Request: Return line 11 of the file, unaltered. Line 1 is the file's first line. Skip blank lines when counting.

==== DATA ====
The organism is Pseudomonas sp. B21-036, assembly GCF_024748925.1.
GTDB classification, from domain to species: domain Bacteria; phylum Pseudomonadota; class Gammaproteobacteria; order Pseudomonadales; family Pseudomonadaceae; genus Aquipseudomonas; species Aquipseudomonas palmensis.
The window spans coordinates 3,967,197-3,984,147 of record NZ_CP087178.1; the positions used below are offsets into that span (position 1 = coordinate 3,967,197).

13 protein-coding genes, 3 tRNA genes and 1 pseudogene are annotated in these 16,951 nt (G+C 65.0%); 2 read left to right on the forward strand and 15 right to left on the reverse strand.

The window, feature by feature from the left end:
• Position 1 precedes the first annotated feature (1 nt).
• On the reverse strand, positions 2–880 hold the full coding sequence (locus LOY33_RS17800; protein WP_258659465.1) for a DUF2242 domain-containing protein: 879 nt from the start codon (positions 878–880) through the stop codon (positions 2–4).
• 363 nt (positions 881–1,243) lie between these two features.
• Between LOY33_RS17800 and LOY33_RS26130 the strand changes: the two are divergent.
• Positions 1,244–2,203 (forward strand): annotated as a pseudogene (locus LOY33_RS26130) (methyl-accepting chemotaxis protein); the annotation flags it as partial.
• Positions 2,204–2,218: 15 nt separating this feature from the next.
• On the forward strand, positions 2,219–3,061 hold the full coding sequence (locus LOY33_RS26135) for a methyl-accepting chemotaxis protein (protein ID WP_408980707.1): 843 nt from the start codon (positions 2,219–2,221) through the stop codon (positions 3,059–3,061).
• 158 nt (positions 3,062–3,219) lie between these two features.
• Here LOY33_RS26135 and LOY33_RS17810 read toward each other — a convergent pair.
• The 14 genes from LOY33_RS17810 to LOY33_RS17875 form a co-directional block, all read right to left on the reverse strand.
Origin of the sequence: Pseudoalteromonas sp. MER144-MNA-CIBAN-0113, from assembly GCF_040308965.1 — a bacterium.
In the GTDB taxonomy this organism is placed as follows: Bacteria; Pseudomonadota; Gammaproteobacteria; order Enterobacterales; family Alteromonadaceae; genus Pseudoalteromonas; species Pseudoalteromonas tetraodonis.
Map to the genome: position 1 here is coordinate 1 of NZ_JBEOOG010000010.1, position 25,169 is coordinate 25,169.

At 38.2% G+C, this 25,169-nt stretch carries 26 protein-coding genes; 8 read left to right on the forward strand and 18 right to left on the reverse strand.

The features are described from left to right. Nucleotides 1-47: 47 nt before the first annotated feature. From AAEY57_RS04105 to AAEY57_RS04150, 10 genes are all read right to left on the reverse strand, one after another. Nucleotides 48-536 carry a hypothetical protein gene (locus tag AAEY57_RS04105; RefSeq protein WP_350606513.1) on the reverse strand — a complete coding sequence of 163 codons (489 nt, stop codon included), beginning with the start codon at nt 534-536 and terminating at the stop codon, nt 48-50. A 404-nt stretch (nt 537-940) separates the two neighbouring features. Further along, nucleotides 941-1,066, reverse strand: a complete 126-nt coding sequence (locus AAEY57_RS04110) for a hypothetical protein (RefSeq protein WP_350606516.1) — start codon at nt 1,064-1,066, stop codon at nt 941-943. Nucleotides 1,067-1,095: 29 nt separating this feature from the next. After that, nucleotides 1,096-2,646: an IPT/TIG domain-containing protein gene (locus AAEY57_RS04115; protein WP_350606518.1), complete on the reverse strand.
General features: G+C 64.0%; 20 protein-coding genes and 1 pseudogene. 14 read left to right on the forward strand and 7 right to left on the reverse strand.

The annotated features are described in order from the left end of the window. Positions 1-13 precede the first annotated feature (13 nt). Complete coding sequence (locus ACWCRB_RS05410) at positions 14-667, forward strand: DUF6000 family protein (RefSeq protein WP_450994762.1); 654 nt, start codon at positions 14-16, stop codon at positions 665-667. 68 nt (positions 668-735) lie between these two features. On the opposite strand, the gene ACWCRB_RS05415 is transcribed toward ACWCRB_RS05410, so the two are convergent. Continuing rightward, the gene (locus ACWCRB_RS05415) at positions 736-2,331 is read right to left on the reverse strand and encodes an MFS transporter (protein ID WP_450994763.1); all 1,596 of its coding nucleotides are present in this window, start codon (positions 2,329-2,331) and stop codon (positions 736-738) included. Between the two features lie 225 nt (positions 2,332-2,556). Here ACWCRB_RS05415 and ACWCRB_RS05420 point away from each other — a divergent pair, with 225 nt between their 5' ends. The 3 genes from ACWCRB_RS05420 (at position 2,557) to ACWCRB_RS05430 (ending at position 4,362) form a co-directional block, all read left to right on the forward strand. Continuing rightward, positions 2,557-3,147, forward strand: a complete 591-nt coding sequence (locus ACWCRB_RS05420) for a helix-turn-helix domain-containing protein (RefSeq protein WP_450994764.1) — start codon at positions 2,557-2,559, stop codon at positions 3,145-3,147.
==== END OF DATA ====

• Positions 2,204–2,218: 15 nt separating this feature from the next.